DRINK-drive this Anzac Day and you will be caught.
That’s the advice from police, who say those who plan to have a drink should leave their car at home.
Thousands of people are expected to attend this year’s Soldier’s Saddle race meeting at Tyers Park and Senior Sergeant Ben Macfarlane said police are urging people now to plan ahead about how they will get home.
He said Chifley police will be part of a statewide operation, Go Slow, which will begin tomorrow and run until Saturday and will target the big four killers on our roads: drink-driving, speed, fatigue and seatbelt compliance.
He said police will be throwing every resource they have at the city’s main and back roads and reminded people the risks of drink-driving mean it simply isn’t worth it.
“There will be more police on the road and more chance of getting detected,” he said.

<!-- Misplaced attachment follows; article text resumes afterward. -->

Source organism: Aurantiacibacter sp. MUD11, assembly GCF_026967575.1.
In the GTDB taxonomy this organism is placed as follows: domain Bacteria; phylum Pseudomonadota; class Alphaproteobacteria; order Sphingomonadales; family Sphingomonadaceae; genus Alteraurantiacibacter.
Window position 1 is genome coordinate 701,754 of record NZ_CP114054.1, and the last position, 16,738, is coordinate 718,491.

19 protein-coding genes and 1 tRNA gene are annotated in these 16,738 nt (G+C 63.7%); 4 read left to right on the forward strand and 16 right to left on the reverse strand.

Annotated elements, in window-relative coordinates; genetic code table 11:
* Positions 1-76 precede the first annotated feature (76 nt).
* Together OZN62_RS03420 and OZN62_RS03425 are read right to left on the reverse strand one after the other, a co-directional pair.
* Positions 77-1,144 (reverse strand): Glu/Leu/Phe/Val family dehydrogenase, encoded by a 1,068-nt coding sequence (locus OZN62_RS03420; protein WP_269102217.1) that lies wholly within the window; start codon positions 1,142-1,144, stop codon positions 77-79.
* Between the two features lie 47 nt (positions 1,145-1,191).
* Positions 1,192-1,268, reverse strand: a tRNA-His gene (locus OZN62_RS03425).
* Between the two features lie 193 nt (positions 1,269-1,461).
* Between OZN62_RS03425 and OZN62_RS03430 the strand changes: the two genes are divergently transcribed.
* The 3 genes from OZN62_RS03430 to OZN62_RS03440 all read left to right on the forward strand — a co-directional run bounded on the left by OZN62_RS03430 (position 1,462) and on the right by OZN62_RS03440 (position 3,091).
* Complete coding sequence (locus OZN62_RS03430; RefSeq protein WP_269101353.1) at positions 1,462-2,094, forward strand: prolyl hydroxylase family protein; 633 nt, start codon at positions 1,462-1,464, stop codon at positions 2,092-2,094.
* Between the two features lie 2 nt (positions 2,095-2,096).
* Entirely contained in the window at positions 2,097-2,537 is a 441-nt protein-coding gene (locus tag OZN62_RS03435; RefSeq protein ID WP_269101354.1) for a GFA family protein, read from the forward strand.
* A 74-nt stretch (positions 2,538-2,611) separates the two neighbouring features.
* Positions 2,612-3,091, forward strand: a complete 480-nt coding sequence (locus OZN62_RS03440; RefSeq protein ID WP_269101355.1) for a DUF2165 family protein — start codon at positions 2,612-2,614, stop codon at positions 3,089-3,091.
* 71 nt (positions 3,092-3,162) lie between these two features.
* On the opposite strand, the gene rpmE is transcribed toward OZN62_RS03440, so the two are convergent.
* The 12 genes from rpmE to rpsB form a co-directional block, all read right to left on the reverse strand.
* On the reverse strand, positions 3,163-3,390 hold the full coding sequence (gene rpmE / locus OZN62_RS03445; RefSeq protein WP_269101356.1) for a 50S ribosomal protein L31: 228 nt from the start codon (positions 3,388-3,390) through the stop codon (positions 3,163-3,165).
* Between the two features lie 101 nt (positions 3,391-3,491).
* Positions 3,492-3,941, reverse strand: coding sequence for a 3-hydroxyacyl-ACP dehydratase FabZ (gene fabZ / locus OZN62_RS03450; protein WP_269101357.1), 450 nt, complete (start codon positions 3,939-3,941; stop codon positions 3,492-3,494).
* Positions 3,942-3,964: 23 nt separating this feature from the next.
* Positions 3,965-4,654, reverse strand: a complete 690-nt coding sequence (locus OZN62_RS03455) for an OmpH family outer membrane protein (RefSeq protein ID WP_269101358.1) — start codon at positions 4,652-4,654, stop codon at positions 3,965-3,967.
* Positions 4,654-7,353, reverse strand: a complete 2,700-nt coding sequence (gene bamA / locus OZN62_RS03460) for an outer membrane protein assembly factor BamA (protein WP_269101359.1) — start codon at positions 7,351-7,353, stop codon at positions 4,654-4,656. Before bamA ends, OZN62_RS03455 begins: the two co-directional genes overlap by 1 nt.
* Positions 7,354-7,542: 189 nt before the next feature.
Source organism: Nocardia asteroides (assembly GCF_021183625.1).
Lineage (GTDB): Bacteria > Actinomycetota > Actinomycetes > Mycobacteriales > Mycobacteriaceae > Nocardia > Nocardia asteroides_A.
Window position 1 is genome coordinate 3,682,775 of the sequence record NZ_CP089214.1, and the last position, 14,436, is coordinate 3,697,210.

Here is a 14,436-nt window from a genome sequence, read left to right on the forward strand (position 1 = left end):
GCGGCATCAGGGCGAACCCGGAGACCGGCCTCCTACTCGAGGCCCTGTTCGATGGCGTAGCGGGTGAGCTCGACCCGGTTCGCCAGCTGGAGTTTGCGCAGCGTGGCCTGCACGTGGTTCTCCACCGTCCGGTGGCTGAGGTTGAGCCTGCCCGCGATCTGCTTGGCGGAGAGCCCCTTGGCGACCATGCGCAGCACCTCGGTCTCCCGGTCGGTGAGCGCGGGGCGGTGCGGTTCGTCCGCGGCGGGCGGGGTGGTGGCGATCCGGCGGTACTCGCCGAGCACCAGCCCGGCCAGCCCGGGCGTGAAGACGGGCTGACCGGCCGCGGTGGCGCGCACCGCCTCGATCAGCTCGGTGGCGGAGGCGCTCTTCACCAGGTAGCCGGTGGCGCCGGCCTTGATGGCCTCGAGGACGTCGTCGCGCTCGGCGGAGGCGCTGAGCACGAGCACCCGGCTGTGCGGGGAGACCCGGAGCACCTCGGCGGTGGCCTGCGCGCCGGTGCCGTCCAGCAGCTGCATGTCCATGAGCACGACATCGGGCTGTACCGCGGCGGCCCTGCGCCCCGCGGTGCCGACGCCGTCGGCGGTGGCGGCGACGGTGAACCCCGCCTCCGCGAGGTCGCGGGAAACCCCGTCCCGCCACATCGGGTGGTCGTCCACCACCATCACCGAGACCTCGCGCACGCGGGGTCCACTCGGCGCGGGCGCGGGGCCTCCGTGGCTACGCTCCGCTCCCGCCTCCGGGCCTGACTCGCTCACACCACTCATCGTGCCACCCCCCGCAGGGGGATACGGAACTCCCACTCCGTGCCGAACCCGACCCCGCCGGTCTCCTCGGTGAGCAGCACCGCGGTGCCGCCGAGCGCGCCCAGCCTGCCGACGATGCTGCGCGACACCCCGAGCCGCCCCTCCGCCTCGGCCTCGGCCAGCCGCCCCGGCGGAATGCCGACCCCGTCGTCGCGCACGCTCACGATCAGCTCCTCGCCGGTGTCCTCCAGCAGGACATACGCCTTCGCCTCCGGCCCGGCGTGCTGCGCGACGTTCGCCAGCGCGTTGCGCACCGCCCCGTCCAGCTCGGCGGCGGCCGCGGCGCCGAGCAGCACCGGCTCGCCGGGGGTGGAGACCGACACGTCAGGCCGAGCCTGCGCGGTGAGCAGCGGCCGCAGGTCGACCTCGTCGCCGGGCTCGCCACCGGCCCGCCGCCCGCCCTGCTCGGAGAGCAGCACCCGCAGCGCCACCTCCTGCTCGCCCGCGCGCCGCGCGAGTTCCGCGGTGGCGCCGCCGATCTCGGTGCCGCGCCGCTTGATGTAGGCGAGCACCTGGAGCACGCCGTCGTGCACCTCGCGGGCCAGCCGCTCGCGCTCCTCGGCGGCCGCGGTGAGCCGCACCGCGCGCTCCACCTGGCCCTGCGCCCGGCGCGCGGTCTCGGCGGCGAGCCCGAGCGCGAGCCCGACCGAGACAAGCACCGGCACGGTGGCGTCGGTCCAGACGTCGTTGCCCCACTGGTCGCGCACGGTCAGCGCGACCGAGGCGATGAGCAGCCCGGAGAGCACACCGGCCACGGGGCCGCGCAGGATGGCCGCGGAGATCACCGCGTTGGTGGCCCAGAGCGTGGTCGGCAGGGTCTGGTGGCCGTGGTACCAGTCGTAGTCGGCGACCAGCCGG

He said traditionally the ex-servicemen and other sensible people plan ahead and make sure they can get a taxi or bus around the city, but unfortunately there are still a few people who start drinking and then think it’s okay to drive.
He also warned P-platers not to drink.
“You’re a novice licence and even a sniff of beer would put you over the limit,” he said.
And despite what people may think about having a meal or drinking coffee, Sen Sgt Macfarlane said once alcohol is in your system you have to wait for your body to metabolise it and get rid of it before you can drive.
“Having a meal or a coffee won’t make a difference,” he said.
Sen Sgt Macfarlane also warned people about the dangers of residual alcohol.
“If you’re having a big night and out drinking until one or two am, and then wake up at 8am the next morning and drive to work, chances are you’re going to be over [the limit],” he said.
“There is absolutely no excuse to be drink-driving on Anzac Day; get a cab or walk.
“Our diggers walked hundreds of kilometres, so I’m sure if they could do it so we can we.
“Please don’t drink and drive because, if you do, we will catch you.”